Knowing the World's Past and Future: H. G. Wells's "The Outline of History" and Its Reception in Interwar China

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Abstract Summary
"The Outline of History" (1920) by H. G. Wells is an ambitious title narrating the "whole story of man" from prehistory to the Great War. Wells adopted an unconventional approach comprising the natural world and human civilizations together. Before introducing the dawn of early civilizations, the book starts with what we regard as "popular science" today: the Earth in the Universe, the evolution of life, and human origins. Wells's approach reflects an evolutionary perspective of historiography in the early twentieth century, which regards human society and natural environment as a coherent entity governed by scientific laws and patterns. His political agenda also shaped the title's cosmopolitan theme, particularly in the proposals of global security and peace initiative. Well's unconventional treatment of history writing received mixed responses. "The Outline of History" was a phenomenon not only in the Anglosphere but also among Chinese intellectuals during the interwar period. Fu Ssu-nien (1896-1950) and Chen Yuan (1896-1970), who studied in London, assisted Wells in the writing of ancient China. Fu and Chen belonged to a group of liberal intellectuals advocating the New Culture Movement, which appealed for radical Westernization of Chinese society to achieve modernity. New Culture intellectuals regarded Wells's works as accessible inspirations for scientific thinking and social reform. Some Chinese pacifists and religious groups shared Wells's anti-war agenda and concerns for the abuse of scientific advances. My research shows how Wells's narrative of universal history influenced different Chinese readers' perceptions of science, progress and civilizations.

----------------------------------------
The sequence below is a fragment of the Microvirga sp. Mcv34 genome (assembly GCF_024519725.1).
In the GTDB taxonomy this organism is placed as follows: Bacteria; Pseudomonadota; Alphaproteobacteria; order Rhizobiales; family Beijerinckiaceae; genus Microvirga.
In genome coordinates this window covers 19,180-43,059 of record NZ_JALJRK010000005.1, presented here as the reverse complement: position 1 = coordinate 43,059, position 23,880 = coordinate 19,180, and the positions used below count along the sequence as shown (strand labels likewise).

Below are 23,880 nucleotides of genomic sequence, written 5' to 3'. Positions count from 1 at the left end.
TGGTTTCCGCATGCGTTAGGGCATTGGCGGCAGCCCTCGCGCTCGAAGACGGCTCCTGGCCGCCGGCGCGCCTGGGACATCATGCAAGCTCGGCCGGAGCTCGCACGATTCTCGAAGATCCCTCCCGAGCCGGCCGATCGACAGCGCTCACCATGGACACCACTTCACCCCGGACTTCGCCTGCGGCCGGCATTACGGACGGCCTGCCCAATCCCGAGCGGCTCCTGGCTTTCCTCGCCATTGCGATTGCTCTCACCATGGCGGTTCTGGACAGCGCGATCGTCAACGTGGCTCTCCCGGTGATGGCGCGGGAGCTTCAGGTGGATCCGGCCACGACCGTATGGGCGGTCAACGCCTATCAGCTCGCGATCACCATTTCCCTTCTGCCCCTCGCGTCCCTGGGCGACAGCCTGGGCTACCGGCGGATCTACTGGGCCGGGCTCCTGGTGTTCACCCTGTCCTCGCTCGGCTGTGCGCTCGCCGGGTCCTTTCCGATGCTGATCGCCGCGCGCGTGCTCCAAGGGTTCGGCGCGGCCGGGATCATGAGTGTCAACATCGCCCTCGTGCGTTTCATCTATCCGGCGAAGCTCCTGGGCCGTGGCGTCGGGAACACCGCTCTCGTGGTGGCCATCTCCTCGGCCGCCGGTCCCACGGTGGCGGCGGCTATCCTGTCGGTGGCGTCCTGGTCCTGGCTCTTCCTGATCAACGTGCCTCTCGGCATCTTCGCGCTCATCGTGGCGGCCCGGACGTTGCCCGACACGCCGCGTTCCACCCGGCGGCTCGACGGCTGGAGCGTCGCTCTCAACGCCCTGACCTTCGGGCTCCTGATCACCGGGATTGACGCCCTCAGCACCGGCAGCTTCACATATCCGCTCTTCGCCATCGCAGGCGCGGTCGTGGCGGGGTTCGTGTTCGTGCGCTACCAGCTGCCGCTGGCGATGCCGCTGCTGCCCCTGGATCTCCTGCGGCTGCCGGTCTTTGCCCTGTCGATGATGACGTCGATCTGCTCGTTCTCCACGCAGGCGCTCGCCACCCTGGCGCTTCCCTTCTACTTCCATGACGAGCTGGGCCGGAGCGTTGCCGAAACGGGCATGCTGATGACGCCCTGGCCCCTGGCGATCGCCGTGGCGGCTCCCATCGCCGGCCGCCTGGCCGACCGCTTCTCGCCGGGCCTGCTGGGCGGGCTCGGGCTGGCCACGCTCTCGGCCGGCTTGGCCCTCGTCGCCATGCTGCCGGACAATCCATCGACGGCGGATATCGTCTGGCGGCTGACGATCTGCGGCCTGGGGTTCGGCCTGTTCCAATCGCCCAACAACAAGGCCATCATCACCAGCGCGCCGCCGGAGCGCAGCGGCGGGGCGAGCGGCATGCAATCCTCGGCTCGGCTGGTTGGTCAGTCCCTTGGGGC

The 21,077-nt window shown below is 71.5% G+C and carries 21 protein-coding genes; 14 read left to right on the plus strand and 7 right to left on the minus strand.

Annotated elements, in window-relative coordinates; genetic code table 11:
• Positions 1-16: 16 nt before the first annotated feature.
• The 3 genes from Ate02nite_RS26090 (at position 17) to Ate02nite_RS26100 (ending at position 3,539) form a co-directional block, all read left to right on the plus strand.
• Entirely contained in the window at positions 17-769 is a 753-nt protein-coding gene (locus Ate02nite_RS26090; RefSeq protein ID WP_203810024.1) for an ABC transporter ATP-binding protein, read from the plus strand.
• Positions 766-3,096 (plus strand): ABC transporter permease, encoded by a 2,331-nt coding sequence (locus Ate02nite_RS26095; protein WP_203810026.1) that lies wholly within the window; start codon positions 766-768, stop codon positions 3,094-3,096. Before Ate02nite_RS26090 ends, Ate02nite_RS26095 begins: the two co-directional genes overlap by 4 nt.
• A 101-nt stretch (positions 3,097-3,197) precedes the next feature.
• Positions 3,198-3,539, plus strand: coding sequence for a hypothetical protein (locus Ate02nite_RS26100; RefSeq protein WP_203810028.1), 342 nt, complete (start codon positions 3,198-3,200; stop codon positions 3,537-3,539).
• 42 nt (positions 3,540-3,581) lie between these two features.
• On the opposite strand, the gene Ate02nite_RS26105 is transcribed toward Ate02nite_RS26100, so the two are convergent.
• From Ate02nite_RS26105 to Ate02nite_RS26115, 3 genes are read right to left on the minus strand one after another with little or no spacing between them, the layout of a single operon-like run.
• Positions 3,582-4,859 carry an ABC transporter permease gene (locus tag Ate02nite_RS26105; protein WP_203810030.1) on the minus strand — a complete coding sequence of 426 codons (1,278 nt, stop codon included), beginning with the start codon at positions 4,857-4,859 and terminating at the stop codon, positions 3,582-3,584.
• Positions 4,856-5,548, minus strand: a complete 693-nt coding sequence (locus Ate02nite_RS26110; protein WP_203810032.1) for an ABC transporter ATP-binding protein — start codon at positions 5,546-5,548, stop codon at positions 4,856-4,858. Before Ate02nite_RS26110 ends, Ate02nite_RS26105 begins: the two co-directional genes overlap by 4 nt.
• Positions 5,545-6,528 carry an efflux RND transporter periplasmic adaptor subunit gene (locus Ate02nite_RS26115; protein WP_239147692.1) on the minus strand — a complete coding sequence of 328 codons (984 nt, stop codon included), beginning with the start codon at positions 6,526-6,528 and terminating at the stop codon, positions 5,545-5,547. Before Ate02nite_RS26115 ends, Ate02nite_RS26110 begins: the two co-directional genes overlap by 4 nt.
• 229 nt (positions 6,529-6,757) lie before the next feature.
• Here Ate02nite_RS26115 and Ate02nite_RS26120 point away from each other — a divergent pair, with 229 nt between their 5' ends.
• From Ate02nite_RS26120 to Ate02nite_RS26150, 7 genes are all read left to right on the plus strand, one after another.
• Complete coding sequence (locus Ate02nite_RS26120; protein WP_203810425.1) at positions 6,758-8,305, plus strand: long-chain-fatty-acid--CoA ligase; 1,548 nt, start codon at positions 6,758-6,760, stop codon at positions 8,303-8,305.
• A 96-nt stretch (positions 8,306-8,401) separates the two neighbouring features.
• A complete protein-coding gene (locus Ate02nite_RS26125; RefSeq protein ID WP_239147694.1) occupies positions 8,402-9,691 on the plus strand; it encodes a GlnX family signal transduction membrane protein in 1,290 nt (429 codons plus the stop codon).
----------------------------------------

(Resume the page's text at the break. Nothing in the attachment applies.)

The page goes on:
Abstract ID :
HSS248
Submission Type
Chronological Classification :
20th century, early
Self-Designated Keywords :
H. G. Wells, popular science, universal history, progress, evolution, New Culture Movement, pacifism

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